|Doctor Who: New Beginnings (2007)
Starring: Tom Baker, Peter Davison, Matthew Waterhouse, Sarah Sutton, Anthony Ainley, Geoffrey Beevers, Janet Fielding
After awarding five stars to each of the two volumes of the most recent “Doctor Who” series, it seemed only reasonable to try and seek out the next release from the long-running BBC series’ archival DVD reissues. After trying and failing to secure a copy on several occasions, we finally succeeded with “New Beginnings,” a 3-disc set which offers the final adventures of Tom Baker as The Doctor, as well as Peter Davison’s transition into the character.
Now, be forewarned: if your only experience with “Doctor Who” has been the new version, which airs on the Sci-Fi Network, then you may well find yourself fighting the urge to laugh out loud at the obvious lack of budget on these early shows. The price of special effects in 1981 weren’t such that the BBC could afford to lavish the series with many of them, and, boy, does it show. Also evident is that much of the episodes were filmed on BBC soundstages, on video rather than film. Not that we’re suggesting there’s nothing to enjoy here. On the contrary, there’s a reason Tom Baker’s portrayal of the character has remained the definitive Doctor Who for so long.
“The Keeper of Traken” begins with The Doctor still reeling from the departure of his longtime companion (and fellow Time Lord), Romana; still by his side, however, is the young Alzarian lad named Adric (Matthew Waterhouse). They land on the planet Traken, notorious for its long history of tranquility and harmony…so, naturally, everything goes to Hell in a hand basket within hours of their arrival. It turns out that there’s an evil presence on the planet – the Melkur – that’s been struggling to gain a foothold, and it finally succeeds at approximately the same time The Doctor and Adric arrive in the TARDIS. The Melkur, as it turns out, is really The Doctor’s longtime nemesis, The Master, and the pair engage in an epic battle (well, as epic as could be managed on the available budget) which seems to result in The Master’s death. It doesn’t, of course, and we find out as much in the next chapter, “Logopolis.” This involves a trip to Earth before The Doctor, Adric, and their new pals, Nyssa (who joined the crew on Traken) and Tegan (a stewardess from Brisbane, Australia), head over to the planet Logopolis to get the TARDIS worked on.
It’s at the end of “Logopolis” where The Doctor saves the day, beats The Master again, but loses his life in the process, though, as any longtime “Doctor Who” fan knows, death is just another step in the existence of a Time Lord. Thanks to the beauty of regeneration, Tom Baker instantly becomes Peter Davison. Except that, due to circumstances beyond his control, the regeneration doesn’t take quite as well as it’s supposed to, necessitating a trip to yet another planet. We never actually find out its name. All we know is that the city of Castrovalva supposedly possesses the secret of resolving the regeneration problems, or so the TARDIS says. Actually, the TARDIS has been reprogrammed by – you guessed it – The Master, and it’s all a big ruse, one that is eventually figured out just in time. By the end of “Castrovalva,” Davidson is comfortable in his shoes as The Doctor and ready for more adventures.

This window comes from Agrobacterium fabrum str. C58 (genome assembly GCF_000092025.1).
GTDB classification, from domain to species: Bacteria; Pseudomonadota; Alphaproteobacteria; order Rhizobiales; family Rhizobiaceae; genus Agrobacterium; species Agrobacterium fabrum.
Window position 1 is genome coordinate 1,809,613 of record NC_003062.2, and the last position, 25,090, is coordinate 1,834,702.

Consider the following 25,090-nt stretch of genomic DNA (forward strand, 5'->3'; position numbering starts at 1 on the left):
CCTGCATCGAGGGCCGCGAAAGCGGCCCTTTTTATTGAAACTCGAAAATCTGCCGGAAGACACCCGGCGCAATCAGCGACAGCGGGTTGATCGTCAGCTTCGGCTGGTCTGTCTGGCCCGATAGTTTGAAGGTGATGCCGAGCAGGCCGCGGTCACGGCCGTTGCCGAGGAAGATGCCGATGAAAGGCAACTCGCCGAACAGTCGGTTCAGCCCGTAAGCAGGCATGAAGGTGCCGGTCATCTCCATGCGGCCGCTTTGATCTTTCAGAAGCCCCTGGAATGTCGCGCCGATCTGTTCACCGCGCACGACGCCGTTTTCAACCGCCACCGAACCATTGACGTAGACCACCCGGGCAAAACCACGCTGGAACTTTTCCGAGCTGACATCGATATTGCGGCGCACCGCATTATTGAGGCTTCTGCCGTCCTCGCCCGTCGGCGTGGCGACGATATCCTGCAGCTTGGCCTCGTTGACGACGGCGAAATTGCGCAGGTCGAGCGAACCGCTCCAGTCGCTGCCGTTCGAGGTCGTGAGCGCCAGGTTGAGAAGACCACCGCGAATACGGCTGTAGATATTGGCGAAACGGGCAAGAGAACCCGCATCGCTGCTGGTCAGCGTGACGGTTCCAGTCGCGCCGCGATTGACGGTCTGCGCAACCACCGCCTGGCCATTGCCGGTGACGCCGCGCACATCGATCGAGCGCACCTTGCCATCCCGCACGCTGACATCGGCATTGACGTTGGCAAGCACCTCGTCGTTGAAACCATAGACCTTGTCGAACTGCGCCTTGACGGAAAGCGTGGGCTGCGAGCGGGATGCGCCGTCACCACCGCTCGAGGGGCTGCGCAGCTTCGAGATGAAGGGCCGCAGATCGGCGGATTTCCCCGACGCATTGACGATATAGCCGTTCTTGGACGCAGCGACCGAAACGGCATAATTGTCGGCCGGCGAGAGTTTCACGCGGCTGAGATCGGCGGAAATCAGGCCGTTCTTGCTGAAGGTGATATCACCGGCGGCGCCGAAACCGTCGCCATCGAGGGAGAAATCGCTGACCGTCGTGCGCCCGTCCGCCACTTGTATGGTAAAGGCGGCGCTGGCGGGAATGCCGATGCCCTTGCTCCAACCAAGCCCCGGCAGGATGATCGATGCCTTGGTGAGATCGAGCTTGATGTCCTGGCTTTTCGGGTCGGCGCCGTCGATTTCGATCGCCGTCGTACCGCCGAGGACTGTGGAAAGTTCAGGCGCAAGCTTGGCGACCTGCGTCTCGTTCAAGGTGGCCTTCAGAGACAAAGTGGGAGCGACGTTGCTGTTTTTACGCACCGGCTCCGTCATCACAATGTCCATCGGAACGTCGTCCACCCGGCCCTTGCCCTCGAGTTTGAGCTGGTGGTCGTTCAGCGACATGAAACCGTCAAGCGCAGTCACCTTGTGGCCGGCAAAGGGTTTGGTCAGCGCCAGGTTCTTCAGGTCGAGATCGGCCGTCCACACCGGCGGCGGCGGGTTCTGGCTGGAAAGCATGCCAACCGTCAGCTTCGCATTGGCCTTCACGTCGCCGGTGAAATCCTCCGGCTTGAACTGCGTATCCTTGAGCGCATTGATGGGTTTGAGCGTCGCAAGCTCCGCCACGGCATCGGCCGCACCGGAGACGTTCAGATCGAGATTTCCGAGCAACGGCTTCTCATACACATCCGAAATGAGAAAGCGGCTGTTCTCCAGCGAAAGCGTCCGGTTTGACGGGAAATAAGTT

We don’t really get much of a feel for Davidson as the Doctor. He doesn’t really present much of a persona in these four episodes, given that he’s struggling to figure out who he is throughout most of his screen time. Baker, however, is wonderfully eccentric from the moment he opens his mouth, providing witty non sequiturs and random comments that score laughs. Even though these eight episodes may be your first experience with him in the role of The Doctor, you’ll nonetheless feel a pang of depression when he leaves the role.
While the premise remains the same, it’s clear that today’s “Doctor Who” is an entity that survives on its perfect blend of special effects, scripts and acting. In these older episodes, Baker seems to be the only one who’s in on the joke -- everyone else treats the material like it’s Shakespeare. While that might work on a couple of these planets, it doesn’t work when the dialogue’s coming out of the mouth of a stewardess from Brisbane. Still, even though it looks low budget, the sci-fi concepts are consistently high-brow and, with an omnipresent suspension of disbelief and a willingness to let yourself be drawn into the experience, you’ll still enjoy the old fun of “New Beginnings.”
Special Features: Given how jam-packed the most recent “Doctor Who” series’ DVDs had been, we were hopeful that the BBC had been as consistent with the older episodes of the show; and we were in no way disappointed. We get commentary tracks including contributions from Baker, Davison, Ainley, Sutton, Fielding and Waterhouse, along with a few writers and directors. It’s nice to hear them unabashedly criticizing their various issues with the episodes, a pleasant change from the constant fawning that so often hinders commentaries. Baker, by the way, provides one of the greatest lines in any commentary, ever: “I’ve never allowed not understanding things to get in the way of my convictions that I know something about it.” In addition to a pair of new documentaries – “Being Nice To Each Other,” about the making of “The Keeper of Traken,” and “A New Body At Last,” which explores the “regeneration” aspect of The Doctor – there are countless archival interviews and news footage from the BBC. Yes, “news footage.” “Doctor Who” is practically a national religion in the UK, you know.